So Pat, the format here is pretty straightforward. We're going to have a conversation near the end, though, there will be a mic going around the room, so if anybody in the audience has any questions, please feel free, raise your hand and we'll try to get you the mic. I know that I needed to read a housekeeping item for you, so I will do that. Today's discussion includes forward-looking statements, which are subject to risks and uncertainties. Please refer to Intel's SEC filings available at, for more information on the risk factors that could cause actual results to differ materially.

With that out of the way, Pat…

Pat Gelsinger

I feel so much safer.

Question-and-Answer Session

Q - John Pitzer

I always like to kind of make my first question a little bit open ended. You're almost I think 10-months on the job, officially, a lot of changes have happened sort of over those 10-month period. Maybe you can give yourself an assessment of the changes, the direction you're trying to put the company. And importantly, as you answer that question, what is the real value proposition you see for Intel for investors?

Pat Gelsinger

Yeah, obviously, it's been, as we like to call it inside of the company, a torrid pace over the nine and a half months since I've been back. And coming in, we laid out a clear new strategy, we said, “boy, we're going to be an IDM 2.0, we're going to redouble on manufacturing, we're going to open the doors to Intel intellectual property and Intel fabs to become a foundry, we're going to reorganize the company. We have our six business units now.

We'll be laying out a clear strategy for each of those.” We'll certainly talk more about those at the coming Analysts Day. We’ve brought in new talent to lead those business units. So we reverse the talent trends internally. We've given a clear, I'll say roadmap of how we're going to execute to the industry. We've redoubled our investments in process. Packaging technology has gotten that back on a solid footing maybe the most negative indicator of our poor execution over the last couple of years. And now that's on or ahead of schedule, as I said, on the last earnings call, Intel 7, Intel 4, Intel 3, Intel 20A and Intel 18A on or ahead of schedule.

We are working on rebuilding the culture of the company for it, and all those things are well underway. And at the last earnings call, we chose to proactively come out to the street and say, here's the financial model that's consistent with that strategic model that we laid out.

We didn't have to come out that aggressively. We said, no, we want to come out, lay that out, so investors know exactly what the strategy costs, but also a picture for the return model associated with that over time. And, I feel good now. Our stock went down 10%, and I feel great. CEO should never say something like that. But now we have coherence between the financial model, the strategy and the execution of the company.

And over the nine and a half months, we've just been firing one after the other. We laid out the strategy. We laid out our process roadmap. We laid out our innovation strategy. We have launched major new products along the way. We ought to say we've just been giving breadcrumb after breadcrumb, after breadcrumb, and that's what we're going to keep doing between now and the Analyst Day and beyond, so that we rebuild the investor confidence in this iconic company.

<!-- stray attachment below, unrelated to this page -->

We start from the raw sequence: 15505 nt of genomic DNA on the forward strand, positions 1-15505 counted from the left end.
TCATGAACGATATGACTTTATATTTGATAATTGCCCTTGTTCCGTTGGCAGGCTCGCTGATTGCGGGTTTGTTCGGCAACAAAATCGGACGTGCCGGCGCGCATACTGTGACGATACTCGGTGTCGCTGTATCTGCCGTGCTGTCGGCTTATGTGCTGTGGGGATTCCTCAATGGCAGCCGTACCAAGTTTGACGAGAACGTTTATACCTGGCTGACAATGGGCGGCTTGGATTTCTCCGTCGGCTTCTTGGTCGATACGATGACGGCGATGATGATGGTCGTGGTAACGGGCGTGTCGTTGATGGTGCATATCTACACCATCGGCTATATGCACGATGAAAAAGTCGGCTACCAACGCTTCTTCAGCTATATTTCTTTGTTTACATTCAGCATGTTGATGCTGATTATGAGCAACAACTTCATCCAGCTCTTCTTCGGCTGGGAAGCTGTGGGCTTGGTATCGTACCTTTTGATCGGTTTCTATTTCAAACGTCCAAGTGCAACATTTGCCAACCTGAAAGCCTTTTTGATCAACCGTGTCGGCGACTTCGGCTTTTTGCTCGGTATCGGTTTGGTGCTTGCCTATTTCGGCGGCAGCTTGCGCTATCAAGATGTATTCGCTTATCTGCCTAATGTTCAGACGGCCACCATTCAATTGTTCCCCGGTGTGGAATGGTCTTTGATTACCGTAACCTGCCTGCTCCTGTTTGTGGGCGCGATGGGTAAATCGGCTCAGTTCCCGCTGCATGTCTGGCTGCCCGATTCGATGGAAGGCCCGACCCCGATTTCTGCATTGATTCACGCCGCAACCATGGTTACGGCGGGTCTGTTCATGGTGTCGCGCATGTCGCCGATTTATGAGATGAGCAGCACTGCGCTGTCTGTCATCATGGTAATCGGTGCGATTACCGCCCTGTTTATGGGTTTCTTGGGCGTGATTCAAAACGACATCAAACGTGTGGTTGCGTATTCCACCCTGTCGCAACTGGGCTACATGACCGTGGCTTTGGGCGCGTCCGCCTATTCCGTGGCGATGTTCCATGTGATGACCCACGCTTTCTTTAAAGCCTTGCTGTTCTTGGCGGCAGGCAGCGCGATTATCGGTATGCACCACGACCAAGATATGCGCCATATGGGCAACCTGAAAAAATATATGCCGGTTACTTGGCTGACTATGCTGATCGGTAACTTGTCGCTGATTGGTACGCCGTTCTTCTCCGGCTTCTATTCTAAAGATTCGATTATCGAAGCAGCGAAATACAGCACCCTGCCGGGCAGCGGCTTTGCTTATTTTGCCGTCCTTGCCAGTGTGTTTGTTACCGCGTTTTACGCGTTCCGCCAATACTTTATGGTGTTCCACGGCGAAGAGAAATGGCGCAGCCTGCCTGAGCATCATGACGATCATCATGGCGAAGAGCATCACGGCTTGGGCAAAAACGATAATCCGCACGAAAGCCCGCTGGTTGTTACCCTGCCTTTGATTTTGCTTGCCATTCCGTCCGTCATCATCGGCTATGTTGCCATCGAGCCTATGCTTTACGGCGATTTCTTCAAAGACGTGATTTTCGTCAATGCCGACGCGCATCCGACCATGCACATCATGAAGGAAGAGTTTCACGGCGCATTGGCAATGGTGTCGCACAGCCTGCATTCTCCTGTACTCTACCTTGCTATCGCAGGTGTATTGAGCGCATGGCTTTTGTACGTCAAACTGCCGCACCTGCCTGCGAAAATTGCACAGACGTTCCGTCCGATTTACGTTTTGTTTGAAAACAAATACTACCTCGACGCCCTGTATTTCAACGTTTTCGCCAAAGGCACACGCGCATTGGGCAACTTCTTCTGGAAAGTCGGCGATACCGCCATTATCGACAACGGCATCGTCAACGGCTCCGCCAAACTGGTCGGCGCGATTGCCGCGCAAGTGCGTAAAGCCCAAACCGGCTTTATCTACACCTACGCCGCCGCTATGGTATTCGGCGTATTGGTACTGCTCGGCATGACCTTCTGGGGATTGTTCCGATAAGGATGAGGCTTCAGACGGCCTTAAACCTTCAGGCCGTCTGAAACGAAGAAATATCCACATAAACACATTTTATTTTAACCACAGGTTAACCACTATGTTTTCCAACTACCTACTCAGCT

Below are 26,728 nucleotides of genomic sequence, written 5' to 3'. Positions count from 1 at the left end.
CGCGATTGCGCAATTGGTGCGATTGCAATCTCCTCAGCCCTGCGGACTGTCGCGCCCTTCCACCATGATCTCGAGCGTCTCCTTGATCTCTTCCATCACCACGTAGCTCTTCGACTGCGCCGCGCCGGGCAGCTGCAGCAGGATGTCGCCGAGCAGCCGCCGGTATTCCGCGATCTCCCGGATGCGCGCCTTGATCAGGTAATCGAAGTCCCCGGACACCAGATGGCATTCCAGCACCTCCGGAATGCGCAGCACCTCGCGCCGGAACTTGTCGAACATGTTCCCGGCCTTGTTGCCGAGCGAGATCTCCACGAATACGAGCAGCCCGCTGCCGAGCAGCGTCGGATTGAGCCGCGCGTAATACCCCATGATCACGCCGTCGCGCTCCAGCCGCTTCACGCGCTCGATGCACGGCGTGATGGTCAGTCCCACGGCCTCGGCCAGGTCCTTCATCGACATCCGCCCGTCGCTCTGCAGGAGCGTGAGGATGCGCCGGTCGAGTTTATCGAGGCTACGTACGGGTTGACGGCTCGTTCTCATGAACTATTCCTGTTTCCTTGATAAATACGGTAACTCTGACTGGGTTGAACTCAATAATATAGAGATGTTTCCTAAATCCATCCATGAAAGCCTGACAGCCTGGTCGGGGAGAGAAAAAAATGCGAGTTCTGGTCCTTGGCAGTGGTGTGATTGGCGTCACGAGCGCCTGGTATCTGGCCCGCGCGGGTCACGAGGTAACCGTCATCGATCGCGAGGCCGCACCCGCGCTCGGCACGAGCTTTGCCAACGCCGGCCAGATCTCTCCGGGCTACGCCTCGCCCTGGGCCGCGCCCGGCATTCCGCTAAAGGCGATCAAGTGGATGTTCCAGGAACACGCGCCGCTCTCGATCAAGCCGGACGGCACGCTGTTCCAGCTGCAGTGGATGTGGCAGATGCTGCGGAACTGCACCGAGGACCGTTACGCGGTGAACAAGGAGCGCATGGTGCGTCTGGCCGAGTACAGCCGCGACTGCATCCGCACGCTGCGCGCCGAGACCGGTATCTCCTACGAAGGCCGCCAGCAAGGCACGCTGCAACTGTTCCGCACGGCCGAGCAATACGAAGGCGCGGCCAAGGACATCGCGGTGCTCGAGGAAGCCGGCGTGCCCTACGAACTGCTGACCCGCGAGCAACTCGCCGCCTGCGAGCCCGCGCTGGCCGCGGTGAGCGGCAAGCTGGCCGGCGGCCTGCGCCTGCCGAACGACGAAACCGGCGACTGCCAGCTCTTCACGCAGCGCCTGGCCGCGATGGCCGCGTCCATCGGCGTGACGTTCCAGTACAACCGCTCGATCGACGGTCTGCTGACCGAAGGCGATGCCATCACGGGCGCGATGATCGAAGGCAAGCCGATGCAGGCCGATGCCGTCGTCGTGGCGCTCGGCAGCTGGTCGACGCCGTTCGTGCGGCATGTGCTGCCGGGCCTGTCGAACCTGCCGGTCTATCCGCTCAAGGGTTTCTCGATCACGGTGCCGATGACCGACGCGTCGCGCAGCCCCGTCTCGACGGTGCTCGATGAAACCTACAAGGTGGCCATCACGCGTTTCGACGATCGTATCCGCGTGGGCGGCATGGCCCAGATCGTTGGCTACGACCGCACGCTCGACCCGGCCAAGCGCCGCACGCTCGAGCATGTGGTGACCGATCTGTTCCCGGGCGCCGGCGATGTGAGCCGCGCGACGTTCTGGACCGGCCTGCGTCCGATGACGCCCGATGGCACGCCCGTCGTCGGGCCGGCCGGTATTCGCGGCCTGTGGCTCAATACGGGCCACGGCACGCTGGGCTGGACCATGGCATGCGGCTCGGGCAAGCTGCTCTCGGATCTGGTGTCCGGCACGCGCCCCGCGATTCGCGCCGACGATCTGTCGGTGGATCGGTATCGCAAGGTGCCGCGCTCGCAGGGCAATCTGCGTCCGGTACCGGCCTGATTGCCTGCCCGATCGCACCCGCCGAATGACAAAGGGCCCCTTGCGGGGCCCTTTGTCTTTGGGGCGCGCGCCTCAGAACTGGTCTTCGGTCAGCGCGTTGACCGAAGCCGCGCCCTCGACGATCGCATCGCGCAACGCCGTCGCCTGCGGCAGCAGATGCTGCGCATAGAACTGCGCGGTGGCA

And for it, this is a tremendous opportunity for investors as I look at it, because, hey, this is the lowest multiple semiconductor company by far. We have this extraordinary set of assets. We've laid out a strategy going into the future that builds on those assets. And hey, you know, we're out not to increase the value of this company, but dramatically increase the value of this company, as we've looked forward. It's got to take some investment, but pretty clear minded view of the strategy and execution to get there. That's the path.

John Pitzer

Well, Pat, you know better than almost anyone that the cornerstone of Intel's historical success has been the manufacturing muscle. That's also been the muscle that's led the company down over the last sort of five plus years. One of the questions that I get asked most frequently is hey, you're barking on a sort of a Moore's Law mission of five nodes in four years in the wake of having very difficult times at 14, at 10, and at seven. From the outside looking in, how can you give investors’ confidence that you can execute to this strategy, on the manufacturing side alone?

Pat Gelsinger

Yeah. And for that as we've talked about the yields on 10 are now looking healthy and you're seeing those volume ship very well. At 7, Alder Lake is now shipping, great product, getting great reviews in the marketplace, the clear leadership product and client. We said Intel 4, our Meteor Lake product is looking good. And I've said Intel 3, 20A and 18A are ahead of schedule. And also maybe as a point of affirmation there, we're having our foundry customers like Qualcomm, we're looking at these leadership nodes, who are very discerning customers.

You don't get a design like that arbitrarily, right, they take us through our paces, and our technology teams through our paces to be able to say, yeah, we're going to start using that as a foundry customer on the Angstrom Era 20A, 18A process technologies. So I think we're giving the market solid proof points. Now, again, many years of bad execution don't make up for in nine months. But I think that's a lot of proof points in a short period of time that the manufacturer machine is back on track.